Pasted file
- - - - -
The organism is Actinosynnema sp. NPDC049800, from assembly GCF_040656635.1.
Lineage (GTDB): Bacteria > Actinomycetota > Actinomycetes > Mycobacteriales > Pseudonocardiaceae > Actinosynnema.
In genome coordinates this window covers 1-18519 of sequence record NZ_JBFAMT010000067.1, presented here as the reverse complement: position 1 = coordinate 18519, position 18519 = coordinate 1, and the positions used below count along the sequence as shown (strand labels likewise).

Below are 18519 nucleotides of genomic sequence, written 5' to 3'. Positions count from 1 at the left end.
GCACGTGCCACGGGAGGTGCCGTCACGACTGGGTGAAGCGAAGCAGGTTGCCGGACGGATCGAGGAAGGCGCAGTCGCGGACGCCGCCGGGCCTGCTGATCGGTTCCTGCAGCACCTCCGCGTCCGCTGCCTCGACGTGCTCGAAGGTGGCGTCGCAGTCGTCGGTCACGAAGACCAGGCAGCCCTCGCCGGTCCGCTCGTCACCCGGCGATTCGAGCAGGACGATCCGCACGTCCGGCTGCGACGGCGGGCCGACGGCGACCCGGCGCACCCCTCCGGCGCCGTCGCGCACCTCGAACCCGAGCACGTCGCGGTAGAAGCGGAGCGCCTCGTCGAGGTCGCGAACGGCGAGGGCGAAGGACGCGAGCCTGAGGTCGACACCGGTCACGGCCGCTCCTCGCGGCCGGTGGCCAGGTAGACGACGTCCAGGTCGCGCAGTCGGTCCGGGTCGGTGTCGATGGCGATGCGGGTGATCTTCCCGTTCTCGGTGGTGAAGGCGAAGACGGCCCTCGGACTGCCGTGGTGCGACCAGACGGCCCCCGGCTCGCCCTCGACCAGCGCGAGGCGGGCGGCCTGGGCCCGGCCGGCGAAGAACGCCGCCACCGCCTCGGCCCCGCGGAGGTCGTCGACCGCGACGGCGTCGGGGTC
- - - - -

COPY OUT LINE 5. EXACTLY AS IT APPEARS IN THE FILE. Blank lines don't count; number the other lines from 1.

GCACGTGCCACGGGAGGTGCCGTCACGACTGGGTGAAGCGAAGCAGGTTGCCGGACGGATCGAGGAAGGCGCAGTCGCGGACGCCGCCGGGCCTGCTGATCGGTTCCTGCAGCACCTCCGCGTCCGCTGCCTCGACGTGCTCGAAGGTGGCGTCGCAGTCGTCGGTCACGAAGACCAGGCAGCCCTCGCCGGTCCGCTCGTCACCCGGCGATTCGAGCAGGACGATCCGCACGTCCGGCTGCGACGGCGGGCCGACGGCGACCCGGCGCACCCCTCCGGCGCCGTCGCGCACCTCGAACCCGAGCACGTCGCGGTAGAAGCGGAGCGCCTCGTCGAGGTCGCGAACGGCGAGGGCGAAGGACGCGAGCCTGAGGTCGACACCGGTCACGGCCGCTCCTCGCGGCCGGTGGCCAGGTAGACGACGTCCAGGTCGCGCAGTCGGTCCGGGTCGGTGTCGATGGCGATGCGGGTGATCTTCCCGTTCTCGGTGGTGAAGGCGAAGACGGCCCTCGGACTGCCGTGGTGCGACCAGACGGCCCCCGGCTCGCCCTCGACCAGCGCGAGGCGGGCGGCCTGGGCCCGGCCGGCGAAGAACGCCGCCACCGCCTCGGCCCCGCGGAGGTCGTCGACCGCGACGGCGTCGGGGTC